How to Brush Your Teeth

At Children’s Dental FunZone of West Covina, Los Angeles, Montebello, Eagle Rock, Reseda, Ontario and Fontana, we specialize in teaching proper oral hygiene. The pediatric dentists in all our offices emphasize the importance of brushing. They believe that extra care must be given to young teeth, and children should be taught from an early how to keep their teeth clean and healthy. As soon as the child is able to brush their own teeth, teaching them the proper way to do so will enable them to have good oral hygiene for the rest of their lives.

What type of toothbrush should I buy for my child?

Our dentists have the following advice about choosing an appropriate toothbrush: Choose a toothbrush that is proportional to the size of the child’s mouth, with soft bristles, and one that they can easily hold in their hand. This will give them a firm grip on the toothbrush and allow them to clean their teeth effectively. Soaking the toothbrush in warm water before brushing can help soften the bristles and make it more gentle to use. Some children prefer using an electrical or self spinning toothbrush. As long as the brushing is done effectively, this can be a great option.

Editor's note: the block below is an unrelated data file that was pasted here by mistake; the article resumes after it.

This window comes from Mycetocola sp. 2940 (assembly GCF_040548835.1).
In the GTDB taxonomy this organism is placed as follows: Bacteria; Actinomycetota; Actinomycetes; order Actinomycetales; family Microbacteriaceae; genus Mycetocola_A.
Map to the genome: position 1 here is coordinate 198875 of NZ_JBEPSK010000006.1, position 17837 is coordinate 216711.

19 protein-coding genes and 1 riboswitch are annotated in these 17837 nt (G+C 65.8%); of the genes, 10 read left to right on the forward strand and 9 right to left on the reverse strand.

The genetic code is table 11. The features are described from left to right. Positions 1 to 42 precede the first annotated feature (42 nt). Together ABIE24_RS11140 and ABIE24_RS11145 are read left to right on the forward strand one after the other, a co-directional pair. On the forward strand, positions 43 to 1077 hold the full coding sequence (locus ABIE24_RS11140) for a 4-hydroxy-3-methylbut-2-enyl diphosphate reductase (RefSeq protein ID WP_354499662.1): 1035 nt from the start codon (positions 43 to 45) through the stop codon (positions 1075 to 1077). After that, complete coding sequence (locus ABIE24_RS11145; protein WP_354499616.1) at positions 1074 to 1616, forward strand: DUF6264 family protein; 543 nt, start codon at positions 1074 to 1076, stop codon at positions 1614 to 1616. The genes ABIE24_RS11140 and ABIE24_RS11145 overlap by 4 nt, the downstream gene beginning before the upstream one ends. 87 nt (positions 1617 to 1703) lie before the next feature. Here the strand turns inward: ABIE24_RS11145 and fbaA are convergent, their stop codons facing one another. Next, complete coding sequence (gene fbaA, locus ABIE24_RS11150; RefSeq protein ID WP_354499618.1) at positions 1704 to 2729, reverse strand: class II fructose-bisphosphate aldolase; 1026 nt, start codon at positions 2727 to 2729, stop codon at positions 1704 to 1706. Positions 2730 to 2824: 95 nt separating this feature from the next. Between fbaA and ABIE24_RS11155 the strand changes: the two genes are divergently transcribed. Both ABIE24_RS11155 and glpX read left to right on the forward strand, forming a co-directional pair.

How much toothpaste do I need to use?

The pediatric dentists at Children’s Dental FunZone have the following recommendations about the use of toothpaste: Use only a pea-sized amount of fluoride toothpaste for children. Fluoride is a mineral that helps protect and strengthen the child’s teeth against cavities. Proper brushing habits, with a small amount of fluoride, will give your child extra protection, especially for young and developing teeth. By always using small amounts of fluoride tooth paste and rinsing out their mouth after brushing, you ensure that your child does not swallow large amounts of fluoride toothpaste.

How many times a day do children need to brush and for how long?

Our dentists emphasize that children should brush two times a day, once in the morning and once at night. Before going to sleep, the last thing they should do is brush their teeth. If they have anything to eat or drink, other than water, after they brush, they should brush again.

Teaching your child to brush their teeth properly at an early age is important so that they can maintain healthy oral hygiene for the rest of their lives. Here are some recommendations:

  • Teach them to use small circular motions when brushing, always making sure that the bristles of the toothbrush are gliding against the gums.
  • Brush on the front and back, the top, and all the sides of each tooth;
  • Start with the back teeth first and then gradually move to the teeth at the sides and front of the mouth;
  •  Make sure to brush the areas where the teeth and gums meet;
  • Tell the child to take his time while brushing and spend at least two minutes brushing their teeth to make sure they’re cleaned well;
  • Gently show them how to brush their tongue and the roof of the mouth;
  • After brushing, spit out any toothpaste left in the mouth
  • Teach them how to clean their toothbrushes and place it somewhere clean to dry.
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